Iterative development was created as a response to inefficiencies and problems found in the waterfall model. Modified Waterfall, Rational Unified Process (RUP) and most, if not all, agile models are based on iterations.
General idea is to develop a system through iterations (repeated cycles) and incrementally (in small portions of time). Through them team members or stakeholders can learn from their mistakes and apply that knowledge on the next iteration. Continue reading →
"User stories are a promise for a conversation" (Ron Jeffries)
A BDD story consists of a narrative and one or more scenarios. A narrative is a short, simple description of a feature told from the perspective of a person or role that requires the new functionality. The intention of the narrative is NOT to provide a complete description of what is to be developed but to provide a basis for communication between all interested parties (business, analysts, developers, testers, etc.) The narrative shifts the focus from writing features to discussing them.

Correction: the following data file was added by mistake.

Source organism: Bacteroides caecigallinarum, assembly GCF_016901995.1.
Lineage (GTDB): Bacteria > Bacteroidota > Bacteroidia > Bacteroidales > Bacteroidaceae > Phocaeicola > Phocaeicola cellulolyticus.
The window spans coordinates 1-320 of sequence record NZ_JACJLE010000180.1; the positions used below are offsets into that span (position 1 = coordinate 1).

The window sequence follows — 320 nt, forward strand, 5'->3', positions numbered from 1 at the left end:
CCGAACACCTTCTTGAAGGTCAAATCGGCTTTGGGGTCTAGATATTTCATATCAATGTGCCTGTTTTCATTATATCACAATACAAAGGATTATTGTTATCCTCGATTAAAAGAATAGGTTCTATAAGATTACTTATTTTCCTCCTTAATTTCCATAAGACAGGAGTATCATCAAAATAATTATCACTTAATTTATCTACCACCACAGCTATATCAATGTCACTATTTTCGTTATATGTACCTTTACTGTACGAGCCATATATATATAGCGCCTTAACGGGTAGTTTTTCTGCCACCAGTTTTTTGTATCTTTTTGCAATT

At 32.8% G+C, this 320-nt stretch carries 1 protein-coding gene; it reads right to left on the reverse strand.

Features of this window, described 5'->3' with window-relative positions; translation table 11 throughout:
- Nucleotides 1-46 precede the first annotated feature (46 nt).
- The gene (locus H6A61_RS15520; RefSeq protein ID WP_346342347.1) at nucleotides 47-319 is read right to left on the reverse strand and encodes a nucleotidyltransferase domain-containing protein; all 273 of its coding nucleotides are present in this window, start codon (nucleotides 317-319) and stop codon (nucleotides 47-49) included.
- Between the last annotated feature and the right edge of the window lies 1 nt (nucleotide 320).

Even though it is usually very short, it tries to answer three basic questions that are often overlooked in traditional requirements. What is the benefit or value that should be produced (In order to)? Who needs it (As a)? And what is a feature or goal (I want to)? With those questions answered, the team can start defining the best solution in collaboration with the stakeholders. The narrative is further defined through scenarios that provide a definition of done, and acceptance criteria that confirm that narrative that was developed fulfills expectations.